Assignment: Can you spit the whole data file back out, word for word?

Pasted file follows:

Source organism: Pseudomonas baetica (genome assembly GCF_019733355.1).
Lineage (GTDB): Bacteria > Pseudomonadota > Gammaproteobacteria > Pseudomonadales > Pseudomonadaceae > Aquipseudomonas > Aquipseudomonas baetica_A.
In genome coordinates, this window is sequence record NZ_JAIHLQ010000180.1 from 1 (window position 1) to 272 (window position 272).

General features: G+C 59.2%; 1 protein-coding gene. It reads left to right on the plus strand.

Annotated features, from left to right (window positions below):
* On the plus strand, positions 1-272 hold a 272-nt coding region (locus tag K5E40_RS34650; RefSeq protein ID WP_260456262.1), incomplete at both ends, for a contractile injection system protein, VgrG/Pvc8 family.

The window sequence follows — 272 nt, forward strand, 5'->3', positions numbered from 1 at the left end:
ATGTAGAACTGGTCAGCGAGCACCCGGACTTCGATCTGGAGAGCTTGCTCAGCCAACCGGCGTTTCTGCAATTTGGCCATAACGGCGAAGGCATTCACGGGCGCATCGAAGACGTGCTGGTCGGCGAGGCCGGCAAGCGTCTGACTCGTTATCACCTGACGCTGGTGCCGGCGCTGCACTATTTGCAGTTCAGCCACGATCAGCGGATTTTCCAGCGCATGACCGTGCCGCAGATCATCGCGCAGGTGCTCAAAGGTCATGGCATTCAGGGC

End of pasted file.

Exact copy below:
Source organism: Pseudomonas baetica (genome assembly GCF_019733355.1).
Lineage (GTDB): Bacteria > Pseudomonadota > Gammaproteobacteria > Pseudomonadales > Pseudomonadaceae > Aquipseudomonas > Aquipseudomonas baetica_A.
In genome coordinates, this window is sequence record NZ_JAIHLQ010000180.1 from 1 (window position 1) to 272 (window position 272).

General features: G+C 59.2%; 1 protein-coding gene. It reads left to right on the plus strand.

Annotated features, from left to right (window positions below):
* On the plus strand, positions 1-272 hold a 272-nt coding region (locus tag K5E40_RS34650; RefSeq protein ID WP_260456262.1), incomplete at both ends, for a contractile injection system protein, VgrG/Pvc8 family.

The window sequence follows — 272 nt, forward strand, 5'->3', positions numbered from 1 at the left end:
ATGTAGAACTGGTCAGCGAGCACCCGGACTTCGATCTGGAGAGCTTGCTCAGCCAACCGGCGTTTCTGCAATTTGGCCATAACGGCGAAGGCATTCACGGGCGCATCGAAGACGTGCTGGTCGGCGAGGCCGGCAAGCGTCTGACTCGTTATCACCTGACGCTGGTGCCGGCGCTGCACTATTTGCAGTTCAGCCACGATCAGCGGATTTTCCAGCGCATGACCGTGCCGCAGATCATCGCGCAGGTGCTCAAAGGTCATGGCATTCAGGGC